If you are a building owner or facilities manager and you have a sprinkler system being supplied by a fire pump, it is your legal responsibility to maintain your equipment and keep it in proper working order. If you don’t have the expertise or time to do this, you need to hire someone qualified who can. But putting legal responsibility aside — it is a good thing to do anyway, considering the undeniable importance of the equipment. In the disastrous and unfortunate event of a fire, your sprinkler system can save property and lives — assuming, of course, that it is in working order!
In past articles we have discussed pump testing as far as flowing water is concerned — which is mainly done yearly, and involves measuring flow at specific points on a pump’s performance curve. This is intended to keep a check on the pump’s hydraulic performance, as well as the adequacy of the existing water supply feeding the pump. But you don’t need to always flow water to keep an eye on things.
In between yearly tests, your equipment sits in the ‘off’ position. Many problems are invisible when pumps and controllers are sitting in a mechanical room and not running. Through simply running your equipment as part of a weekly test, many of the potentially serious problems can be discovered and addressed immediately.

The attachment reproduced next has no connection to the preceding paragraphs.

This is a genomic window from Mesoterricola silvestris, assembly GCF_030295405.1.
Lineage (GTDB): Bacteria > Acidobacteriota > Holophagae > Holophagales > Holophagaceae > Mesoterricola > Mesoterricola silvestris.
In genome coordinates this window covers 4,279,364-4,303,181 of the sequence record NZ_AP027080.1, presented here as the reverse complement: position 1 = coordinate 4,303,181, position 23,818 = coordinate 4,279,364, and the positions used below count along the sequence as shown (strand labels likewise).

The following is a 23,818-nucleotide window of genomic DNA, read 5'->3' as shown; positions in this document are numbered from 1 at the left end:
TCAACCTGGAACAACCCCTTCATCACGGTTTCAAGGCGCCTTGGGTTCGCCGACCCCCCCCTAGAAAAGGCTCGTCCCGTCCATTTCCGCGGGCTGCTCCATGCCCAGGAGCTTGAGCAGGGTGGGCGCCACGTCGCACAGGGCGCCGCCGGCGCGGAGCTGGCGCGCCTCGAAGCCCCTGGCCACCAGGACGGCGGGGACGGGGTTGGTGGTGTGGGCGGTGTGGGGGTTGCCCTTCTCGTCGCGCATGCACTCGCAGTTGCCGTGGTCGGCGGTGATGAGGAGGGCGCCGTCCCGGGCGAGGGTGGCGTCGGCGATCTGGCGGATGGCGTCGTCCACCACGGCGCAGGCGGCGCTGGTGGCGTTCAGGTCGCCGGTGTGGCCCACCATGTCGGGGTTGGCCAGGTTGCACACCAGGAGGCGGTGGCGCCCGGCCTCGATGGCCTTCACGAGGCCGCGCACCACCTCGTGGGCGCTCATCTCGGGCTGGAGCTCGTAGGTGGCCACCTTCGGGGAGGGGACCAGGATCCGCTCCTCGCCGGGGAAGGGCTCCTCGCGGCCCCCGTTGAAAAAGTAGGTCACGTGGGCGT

The specific testing requirements and frequencies are thoroughly covered in NFPA 25, and we will not go into detail of what is covered there, but we will discuss in general the reasons we recommend performing proper testing and maintenance on your equipment. As with the operation of any industrial equipment please follow all safety precautions, follow manufacturer operating instructions, and make sure you wear protective gear.
Most fire pumps are either electric motor-driven, or diesel engine-driven, and the type and frequency of testing will vary depending on what you have in your building. For electric motor-driven fire pumps, we recommend at least running your equipment once a week for at least ten (10) minutes for a visual inspection. You do not need to flow and measure water during this test — just witness the equipment running and have someone qualified present to address any problems that may arise. Some may point out that NFPA 25 allows for monthly testing in some circumstances, but we will always recommend a simple weekly test due to the importance of the equipment. When running your pump weekly, keep an eye out for the following:
- Make sure the fire pump starts automatically by simulating a pressure drop in the system. If your pressure switch or transducer is not working properly, now is the time to know about it.
- Keep the packing drip under control. While running, you can expect water flow through the packing boxes of the pump, but not a large splash of water. Control as necessary by adjusting the packing glands a quarter turn to keep the water flow low but constant. Once the equipment is stopped, packing leakage should be approximately one (1) drip per second. Do not tighten to the point of zero drip! Doing so will dry out the packing and make it less effective, which will then require more tightening, cause damage to the shaft sleeve and shorten packing life.